An Xorg release without Xwayland

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5 min read
fairly easy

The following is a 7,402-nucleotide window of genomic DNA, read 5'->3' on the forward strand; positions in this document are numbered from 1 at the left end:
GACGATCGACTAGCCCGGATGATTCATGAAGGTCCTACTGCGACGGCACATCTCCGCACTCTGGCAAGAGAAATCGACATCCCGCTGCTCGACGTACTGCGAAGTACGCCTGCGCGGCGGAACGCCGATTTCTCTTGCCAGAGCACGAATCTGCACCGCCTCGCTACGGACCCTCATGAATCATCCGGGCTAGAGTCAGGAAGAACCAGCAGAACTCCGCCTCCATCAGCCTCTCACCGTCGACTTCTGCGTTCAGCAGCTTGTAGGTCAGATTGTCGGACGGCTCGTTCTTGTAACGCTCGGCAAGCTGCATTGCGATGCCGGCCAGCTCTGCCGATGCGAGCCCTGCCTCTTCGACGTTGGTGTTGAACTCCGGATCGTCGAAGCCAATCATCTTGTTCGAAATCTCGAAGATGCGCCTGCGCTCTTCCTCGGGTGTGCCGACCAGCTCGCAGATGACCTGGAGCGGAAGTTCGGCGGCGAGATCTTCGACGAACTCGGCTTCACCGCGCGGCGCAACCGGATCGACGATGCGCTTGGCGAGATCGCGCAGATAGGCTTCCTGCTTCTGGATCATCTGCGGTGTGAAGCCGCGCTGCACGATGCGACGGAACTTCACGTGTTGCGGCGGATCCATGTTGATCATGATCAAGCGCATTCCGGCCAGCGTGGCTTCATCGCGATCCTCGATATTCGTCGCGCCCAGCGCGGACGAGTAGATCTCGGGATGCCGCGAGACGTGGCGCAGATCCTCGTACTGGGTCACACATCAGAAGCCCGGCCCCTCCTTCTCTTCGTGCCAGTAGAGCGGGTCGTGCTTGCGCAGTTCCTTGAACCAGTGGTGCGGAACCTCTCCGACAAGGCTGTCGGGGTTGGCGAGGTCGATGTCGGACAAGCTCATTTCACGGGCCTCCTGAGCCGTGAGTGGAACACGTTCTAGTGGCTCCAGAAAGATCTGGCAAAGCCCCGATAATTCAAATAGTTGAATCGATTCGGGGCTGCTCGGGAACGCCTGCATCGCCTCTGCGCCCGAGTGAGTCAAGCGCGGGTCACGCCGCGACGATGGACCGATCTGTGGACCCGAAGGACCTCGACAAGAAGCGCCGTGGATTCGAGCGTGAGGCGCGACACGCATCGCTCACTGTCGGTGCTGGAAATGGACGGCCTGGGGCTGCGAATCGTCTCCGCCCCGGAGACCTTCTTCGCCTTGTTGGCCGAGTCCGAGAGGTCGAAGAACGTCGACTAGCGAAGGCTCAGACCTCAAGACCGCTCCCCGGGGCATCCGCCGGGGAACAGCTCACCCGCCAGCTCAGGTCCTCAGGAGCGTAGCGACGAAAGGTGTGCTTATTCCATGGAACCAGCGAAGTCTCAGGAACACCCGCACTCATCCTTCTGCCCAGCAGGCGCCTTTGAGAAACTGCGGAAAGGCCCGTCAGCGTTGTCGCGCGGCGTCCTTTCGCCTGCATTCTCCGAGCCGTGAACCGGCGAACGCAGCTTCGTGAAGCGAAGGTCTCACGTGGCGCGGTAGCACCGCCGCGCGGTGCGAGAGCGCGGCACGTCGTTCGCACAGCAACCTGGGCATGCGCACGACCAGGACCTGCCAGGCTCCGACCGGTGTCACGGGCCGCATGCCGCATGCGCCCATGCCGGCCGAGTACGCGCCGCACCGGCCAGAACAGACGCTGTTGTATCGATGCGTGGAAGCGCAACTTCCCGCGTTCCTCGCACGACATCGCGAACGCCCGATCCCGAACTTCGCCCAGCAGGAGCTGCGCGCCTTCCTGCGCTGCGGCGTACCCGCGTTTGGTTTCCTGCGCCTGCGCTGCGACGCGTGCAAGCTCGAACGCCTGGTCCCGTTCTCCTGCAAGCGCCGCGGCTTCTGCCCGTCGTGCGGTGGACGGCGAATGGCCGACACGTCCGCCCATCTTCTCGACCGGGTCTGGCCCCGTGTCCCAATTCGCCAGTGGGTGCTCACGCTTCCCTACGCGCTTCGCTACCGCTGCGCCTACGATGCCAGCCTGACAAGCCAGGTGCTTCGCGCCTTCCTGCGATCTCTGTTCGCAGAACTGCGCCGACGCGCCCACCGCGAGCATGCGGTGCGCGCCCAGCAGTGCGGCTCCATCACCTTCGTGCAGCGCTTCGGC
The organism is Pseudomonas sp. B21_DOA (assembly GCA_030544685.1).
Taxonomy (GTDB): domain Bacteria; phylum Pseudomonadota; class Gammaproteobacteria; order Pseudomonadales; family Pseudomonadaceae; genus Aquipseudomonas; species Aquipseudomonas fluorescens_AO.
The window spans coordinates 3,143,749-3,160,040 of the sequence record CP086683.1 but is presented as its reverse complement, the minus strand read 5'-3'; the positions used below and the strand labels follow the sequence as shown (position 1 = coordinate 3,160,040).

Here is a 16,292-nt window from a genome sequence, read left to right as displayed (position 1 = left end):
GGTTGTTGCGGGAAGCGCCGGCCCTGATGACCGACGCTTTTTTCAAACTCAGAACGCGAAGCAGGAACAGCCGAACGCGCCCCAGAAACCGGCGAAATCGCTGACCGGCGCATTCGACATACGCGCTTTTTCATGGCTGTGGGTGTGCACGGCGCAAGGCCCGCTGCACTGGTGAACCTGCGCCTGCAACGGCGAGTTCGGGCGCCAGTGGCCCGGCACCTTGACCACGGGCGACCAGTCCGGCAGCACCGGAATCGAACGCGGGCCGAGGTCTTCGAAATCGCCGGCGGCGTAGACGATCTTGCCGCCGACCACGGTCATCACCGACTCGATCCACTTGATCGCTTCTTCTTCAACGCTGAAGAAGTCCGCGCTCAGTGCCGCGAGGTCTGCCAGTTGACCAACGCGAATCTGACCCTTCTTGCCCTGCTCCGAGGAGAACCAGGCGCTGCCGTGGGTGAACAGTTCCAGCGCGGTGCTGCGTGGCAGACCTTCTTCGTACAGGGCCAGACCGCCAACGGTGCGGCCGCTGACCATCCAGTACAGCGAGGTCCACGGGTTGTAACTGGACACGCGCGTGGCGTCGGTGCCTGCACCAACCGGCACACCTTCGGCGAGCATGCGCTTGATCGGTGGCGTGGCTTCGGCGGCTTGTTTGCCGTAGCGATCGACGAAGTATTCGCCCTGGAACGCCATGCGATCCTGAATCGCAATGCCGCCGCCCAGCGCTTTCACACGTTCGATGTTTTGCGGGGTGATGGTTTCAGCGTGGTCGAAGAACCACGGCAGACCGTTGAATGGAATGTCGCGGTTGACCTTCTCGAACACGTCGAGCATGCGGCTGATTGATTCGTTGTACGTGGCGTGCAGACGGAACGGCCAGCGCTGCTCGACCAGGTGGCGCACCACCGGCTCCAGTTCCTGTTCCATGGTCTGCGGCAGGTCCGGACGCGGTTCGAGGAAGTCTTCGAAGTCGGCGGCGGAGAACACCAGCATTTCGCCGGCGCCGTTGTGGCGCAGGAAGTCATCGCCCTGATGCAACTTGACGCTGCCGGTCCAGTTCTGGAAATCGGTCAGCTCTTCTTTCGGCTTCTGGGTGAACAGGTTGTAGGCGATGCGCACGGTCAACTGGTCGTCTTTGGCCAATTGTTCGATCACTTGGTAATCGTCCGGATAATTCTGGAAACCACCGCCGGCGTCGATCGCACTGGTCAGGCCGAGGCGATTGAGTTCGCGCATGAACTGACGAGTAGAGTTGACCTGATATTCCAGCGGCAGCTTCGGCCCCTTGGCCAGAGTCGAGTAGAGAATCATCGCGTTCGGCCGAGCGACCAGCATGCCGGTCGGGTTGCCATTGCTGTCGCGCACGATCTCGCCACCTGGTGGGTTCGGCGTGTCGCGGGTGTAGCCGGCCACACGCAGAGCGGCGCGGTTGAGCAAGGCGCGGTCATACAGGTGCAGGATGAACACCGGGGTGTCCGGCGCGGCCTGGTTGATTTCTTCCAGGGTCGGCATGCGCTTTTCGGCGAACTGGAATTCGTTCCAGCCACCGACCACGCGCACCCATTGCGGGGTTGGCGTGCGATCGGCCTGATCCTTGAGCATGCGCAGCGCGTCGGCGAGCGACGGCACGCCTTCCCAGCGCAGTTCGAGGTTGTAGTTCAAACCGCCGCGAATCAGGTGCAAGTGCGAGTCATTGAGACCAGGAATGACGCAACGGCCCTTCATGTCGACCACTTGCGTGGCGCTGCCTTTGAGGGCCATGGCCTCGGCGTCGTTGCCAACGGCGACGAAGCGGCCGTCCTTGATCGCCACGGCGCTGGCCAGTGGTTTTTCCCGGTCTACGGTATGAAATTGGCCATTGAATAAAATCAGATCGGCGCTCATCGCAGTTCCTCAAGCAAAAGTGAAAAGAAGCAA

Xorg is about to released. And it's a release without Xwayland. And... wait, what? Let's unwind this a bit, and ideally you should come away with a better understanding of Xorg vs Xwayland, and possibly even Wayland itself. Heads up: if you are familiar with X, the below is simplified to the point it hurts. Sorry about that, but as an X developer you're probably good at coping with pain. Let's go back to the 1980s, when fashion was weird and there were still reasons to be optimistic about the future. Because this is a thought exercise, we go back with full hindsight 20/20 vision and, ideally, the winning Lotto numbers in case we have some time for some self-indulgence. If we were to implement an X server from scratch, we'd come away with a set of components. libxprotocol that handles the actual protocol wire format parsing and provides a C api to access that (quite like libxcb, actually). That one will just be the protocol-to-code conversion layer. We'd have a libxserver component which handles all the state management required for an X server to actually behave like an X server (nothing in the X protocol require an X server to display anything). That library has a few entry points for abstract input events (pointer and keyboard, because this is the 80s after all) and a few exit points for rendered output. libxserver uses libxprotocol but that's an implementation detail, we can ignore the protocol for the rest of the post. Let's create a github organisation and host those two libraries. We now have: http://github.com/x/libxserver and http://github.com/x/libxprotocol [1]. Now, to actually implement a working functional X server, our new project would link against libxserver hook into this library's API points. For input, you'd use libinput and pass those events through, for output you'd use the modesetting driver that knows how to scream at the hardware until something finally shows up. This is somewhere between outrageously simplified and unacceptably wrong but it'll do for this post. Your X server has to handle a lot of the hardware-specifics but other than that it's a wrapper around libxserver which does the work of ... well, being an X server. Our stack looks like this: +------------------------+ | xserver [libxserver]|--------[ X client ] | | |[libinput] [modesetting]| +------------------------+ | kernel | +------------------------+ Hooray, we have re-implemented Xorg. Or rather, XFree86 because we're 20 years from all the pent-up frustratrion that caused the Xorg fork. Let's host this project on http://github.com/x/xorg Now, let's say instead of physical display devices, we want to render into an framebuffer, and we have no input devices. +------------------------+ | xserver [libxserver]|--------[ X client ] | | | [write()] | +------------------------+ | some buffer | +------------------------+ This is basically Xvfb or, if you are writing out PostScript, Xprint. Let's host those on github too, we're accumulating quite a set of projects here. Now, let's say those buffers are allocated elsewhere and we're just rendering to them. And those buffer are passed to us via an IPC protocol, like... Wayland! +------------------------+ | xserver [libxserver]|--------[ X client ] | | |input events [render]| +------------------------+ | | +------------------------+ | Wayland compositor | +------------------------+ And voila, we have Xwayland. If you swap out the protocol you can have Xquartz (X on Macos) or Xwin (X on Windows) or Xnext/Xephyr (X on X) or Xvnc (X over VNC). The principle is always the same. Fun fact: the Wayland compositor doesn't need to run on the hardware, you can play display server babushka until you run out of turtles. In our glorious revisioned past all these are distinct projects, re-using libxserver and some external libraries where needed. Depending on the projects things may be very simple or get very complex, it depends on how we render things. But in the end, we have several independent projects all providing us with an X server process - the specific X bits are done in libxserver though. We can release Xwayland without having to release Xorg or Xvfb. libxserver won't need a lot of releases, the behaviour is largely specified by the protocol requirements and once you're done implementing it, it'll be quite a slow-moving project. Ok, now, fast forward to 2021, lose some hindsight, hope, and attitude and - oh, we have exactly the above structure. Except that it's not spread across multiple independent repos on github, it's all sitting in the same git directory: our Xorg, Xwayland, Xvfb, etc. are all sitting in hw/$name, and libxserver is basically the rest of the repo. A traditional X server release was a tag in that git directory. An XWayland-only release is basically an rm -rf hw/*-but-not-xwayland followed by a tag, an Xorg-only release is basically an rm -rf hw/*-but-not-xfree86 [2]. In theory, we could've moved all these out into separate projects a while ago but the benefits are small and no-one has the time for that anyway. So there you have it - you can have Xorg-only or XWayland-only releases without the world coming to an end. Now, for the "Xorg is dead" claims - it's very likely that the current release will be the last Xorg release. [3] There is little interest in an X server that runs on hardware, or rather: there's little interest in the effort required to push out releases. Povilas did a great job in getting this one out but again, it's likely this is the last release. [4] Xwayland - very different, it'll hang around for a long time because it's "just" a protocol translation layer. And of course the interest is there, so we have volunteers to do the releases. So basically: expecting Xwayland releases, be surprised (but not confused) by Xorg releases. [1] Github of course doesn't exist yet because we're in the 80s. Time-travelling is complicated. [2] Historical directory name, just accept it. [3] Just like the previous release... [4] At least until the next volunteer steps ups. Turns out the problem "no-one wants to work on this" is easily fixed by "me! me! I want to work on this". A concept that is apparently quite hard to understand in the peanut gallery.